SAFARI + DOWN DOG
iShine Yoga Retreat - Cape Town, South Africa
October 2017 / St. James, VIlla - Western Cape
Thank you to Kat, Danger & Toto for making this happen. And, to the beautiful babes that made this one a helluva adventurecation (which i think is a combo of a vacation and an adventure) - you rock my world and remind me what it is all about. MUAH! xo, genevieve.
Q: WHAT'S IT ALL ABOUT?
A: having a rad time, with a fullly nourished and open heart.
By iShine Ambassador Amber Kay Miller
I went through a long bout with chronic migraines and fatigue last year. It was near the end of yoga teacher training and I was low energy. As part of our training we tried various types of yoga classes and we were introduced to a glorious yoga prop---the chair.
The old friend instantly engulfed me in a steady hug filled with quiet strength. Long-time friends are comfortable, supportive, and ok to lean on from time to time.
It’s not natural for me to ask for help, to rest. I want to do it all on my own, not having to rely on others.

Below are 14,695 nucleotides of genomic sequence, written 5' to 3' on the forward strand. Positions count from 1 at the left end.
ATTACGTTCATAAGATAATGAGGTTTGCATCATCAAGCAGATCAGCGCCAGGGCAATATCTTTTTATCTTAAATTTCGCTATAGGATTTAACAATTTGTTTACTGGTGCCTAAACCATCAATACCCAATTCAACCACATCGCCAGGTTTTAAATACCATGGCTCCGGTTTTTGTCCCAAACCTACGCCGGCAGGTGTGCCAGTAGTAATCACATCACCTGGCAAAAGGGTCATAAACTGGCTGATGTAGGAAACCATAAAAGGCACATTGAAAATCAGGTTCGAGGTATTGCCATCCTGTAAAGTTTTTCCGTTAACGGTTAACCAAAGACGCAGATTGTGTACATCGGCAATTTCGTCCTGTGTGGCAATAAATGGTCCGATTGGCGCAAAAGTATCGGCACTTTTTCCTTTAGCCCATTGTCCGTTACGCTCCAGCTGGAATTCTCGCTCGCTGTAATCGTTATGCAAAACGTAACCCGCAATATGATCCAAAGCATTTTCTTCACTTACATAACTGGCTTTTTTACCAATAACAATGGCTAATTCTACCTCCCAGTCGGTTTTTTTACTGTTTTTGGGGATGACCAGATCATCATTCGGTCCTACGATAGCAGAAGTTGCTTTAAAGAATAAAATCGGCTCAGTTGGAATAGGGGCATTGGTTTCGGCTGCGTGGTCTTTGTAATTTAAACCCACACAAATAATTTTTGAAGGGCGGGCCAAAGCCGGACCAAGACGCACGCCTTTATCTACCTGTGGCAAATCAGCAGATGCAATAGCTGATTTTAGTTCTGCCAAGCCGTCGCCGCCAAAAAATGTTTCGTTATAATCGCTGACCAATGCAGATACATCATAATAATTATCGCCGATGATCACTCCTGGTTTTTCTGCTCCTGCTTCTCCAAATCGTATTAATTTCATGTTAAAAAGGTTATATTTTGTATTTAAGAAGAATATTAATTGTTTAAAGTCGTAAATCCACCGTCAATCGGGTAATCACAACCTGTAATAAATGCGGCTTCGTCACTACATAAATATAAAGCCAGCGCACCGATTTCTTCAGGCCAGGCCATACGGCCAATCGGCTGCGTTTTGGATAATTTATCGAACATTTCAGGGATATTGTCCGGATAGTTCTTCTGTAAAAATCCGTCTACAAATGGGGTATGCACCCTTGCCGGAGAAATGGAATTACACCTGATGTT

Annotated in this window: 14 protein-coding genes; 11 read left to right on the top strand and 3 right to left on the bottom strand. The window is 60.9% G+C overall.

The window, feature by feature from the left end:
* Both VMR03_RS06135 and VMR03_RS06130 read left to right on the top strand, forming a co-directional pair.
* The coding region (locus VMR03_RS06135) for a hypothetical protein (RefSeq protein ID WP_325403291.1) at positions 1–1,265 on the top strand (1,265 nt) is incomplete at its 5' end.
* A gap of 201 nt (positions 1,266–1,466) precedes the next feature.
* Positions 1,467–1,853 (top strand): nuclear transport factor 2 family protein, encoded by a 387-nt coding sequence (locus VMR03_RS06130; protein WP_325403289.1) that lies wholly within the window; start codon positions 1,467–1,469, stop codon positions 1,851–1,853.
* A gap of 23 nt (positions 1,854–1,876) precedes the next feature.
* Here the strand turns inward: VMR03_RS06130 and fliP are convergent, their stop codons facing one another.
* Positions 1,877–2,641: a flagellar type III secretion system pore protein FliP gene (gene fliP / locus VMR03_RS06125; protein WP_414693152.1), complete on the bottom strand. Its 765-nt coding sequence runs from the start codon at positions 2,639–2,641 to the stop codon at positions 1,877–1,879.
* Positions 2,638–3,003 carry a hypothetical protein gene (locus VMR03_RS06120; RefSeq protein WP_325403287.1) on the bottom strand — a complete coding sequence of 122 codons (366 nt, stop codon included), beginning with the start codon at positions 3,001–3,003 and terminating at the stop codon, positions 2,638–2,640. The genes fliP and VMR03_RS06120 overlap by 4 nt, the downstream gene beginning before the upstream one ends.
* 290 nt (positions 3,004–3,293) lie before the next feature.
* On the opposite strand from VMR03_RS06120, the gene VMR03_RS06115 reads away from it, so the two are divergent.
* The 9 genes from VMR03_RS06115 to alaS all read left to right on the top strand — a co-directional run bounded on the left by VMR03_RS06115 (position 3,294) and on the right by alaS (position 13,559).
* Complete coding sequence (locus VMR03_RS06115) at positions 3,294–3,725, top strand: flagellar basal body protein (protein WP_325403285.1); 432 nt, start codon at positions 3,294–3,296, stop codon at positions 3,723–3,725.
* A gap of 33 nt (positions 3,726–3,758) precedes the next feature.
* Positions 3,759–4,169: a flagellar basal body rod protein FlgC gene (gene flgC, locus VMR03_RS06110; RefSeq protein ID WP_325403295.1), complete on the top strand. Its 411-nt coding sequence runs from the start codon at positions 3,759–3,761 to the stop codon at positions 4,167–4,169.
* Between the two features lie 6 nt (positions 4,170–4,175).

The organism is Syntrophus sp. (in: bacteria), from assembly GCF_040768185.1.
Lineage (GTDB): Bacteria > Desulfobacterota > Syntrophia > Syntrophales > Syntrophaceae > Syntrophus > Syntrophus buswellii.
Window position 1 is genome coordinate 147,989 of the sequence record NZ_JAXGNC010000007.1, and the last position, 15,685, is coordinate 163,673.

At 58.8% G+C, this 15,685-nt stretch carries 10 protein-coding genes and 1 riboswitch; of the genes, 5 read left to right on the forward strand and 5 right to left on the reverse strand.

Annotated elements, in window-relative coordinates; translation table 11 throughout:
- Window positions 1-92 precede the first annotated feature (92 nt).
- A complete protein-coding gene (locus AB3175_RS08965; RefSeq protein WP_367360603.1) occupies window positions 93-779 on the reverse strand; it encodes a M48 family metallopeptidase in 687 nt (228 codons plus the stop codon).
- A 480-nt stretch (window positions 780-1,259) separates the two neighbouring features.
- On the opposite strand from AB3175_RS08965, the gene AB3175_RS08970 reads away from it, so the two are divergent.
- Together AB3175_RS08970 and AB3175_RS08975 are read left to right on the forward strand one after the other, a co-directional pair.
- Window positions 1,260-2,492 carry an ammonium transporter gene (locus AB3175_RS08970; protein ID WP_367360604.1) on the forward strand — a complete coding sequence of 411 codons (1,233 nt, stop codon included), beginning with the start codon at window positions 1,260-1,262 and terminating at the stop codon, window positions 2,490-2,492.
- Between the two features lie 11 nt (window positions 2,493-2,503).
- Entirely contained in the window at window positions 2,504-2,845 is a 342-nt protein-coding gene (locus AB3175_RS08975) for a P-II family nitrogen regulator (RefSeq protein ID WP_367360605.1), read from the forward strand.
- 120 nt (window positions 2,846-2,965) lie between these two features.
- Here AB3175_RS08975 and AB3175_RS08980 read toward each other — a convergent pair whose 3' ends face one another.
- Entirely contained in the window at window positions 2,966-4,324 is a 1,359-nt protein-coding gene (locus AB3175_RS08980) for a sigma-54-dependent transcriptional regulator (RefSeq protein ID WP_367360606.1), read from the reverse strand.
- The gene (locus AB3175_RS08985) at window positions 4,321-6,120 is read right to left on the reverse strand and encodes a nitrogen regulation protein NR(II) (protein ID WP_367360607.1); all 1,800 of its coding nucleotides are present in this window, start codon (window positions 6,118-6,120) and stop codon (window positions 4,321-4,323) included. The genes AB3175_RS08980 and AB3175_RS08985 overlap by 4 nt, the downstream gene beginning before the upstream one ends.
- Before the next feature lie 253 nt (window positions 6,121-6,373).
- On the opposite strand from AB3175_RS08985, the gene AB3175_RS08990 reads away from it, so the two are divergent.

I overheard a student telling another teacher the last class was really hard. The teacher replied, “But how did you feel at the end of practice?”
The chair practice was grounding and peaceful. With the support of a chair I was able to relax and drop into my breath, my body awareness heightened. I’m 6’3” and the “right” way to do a yoga asana (pose) is not always the same for me as someone who is 5’3”, our body structures and flexibility are all different. I explored warrior asanas more deeply than I’d ever been. I could hold the poses longer and build strength. My alignment felt on point.
Like an unspoken glance between sisters, the chair understood exactly what my body needed in a pose. I stopped thinking about what my body couldn’t do and instead noticed what my body was able to do in the moment and how strong I was.
You don’t have to be on a mat or standing or have Gumby flexibility to do yoga; you just have to breathe.
I regularly interact with people intimidated by yoga classes in studio due to injuries, lost flexibility and balance, or low stamina from a recent injury or illness. I want yoga to be accessible to every body so we can all experience the endless benefits of yoga. I thought back to my friend that brought steadiness and ease to my practice, the chair.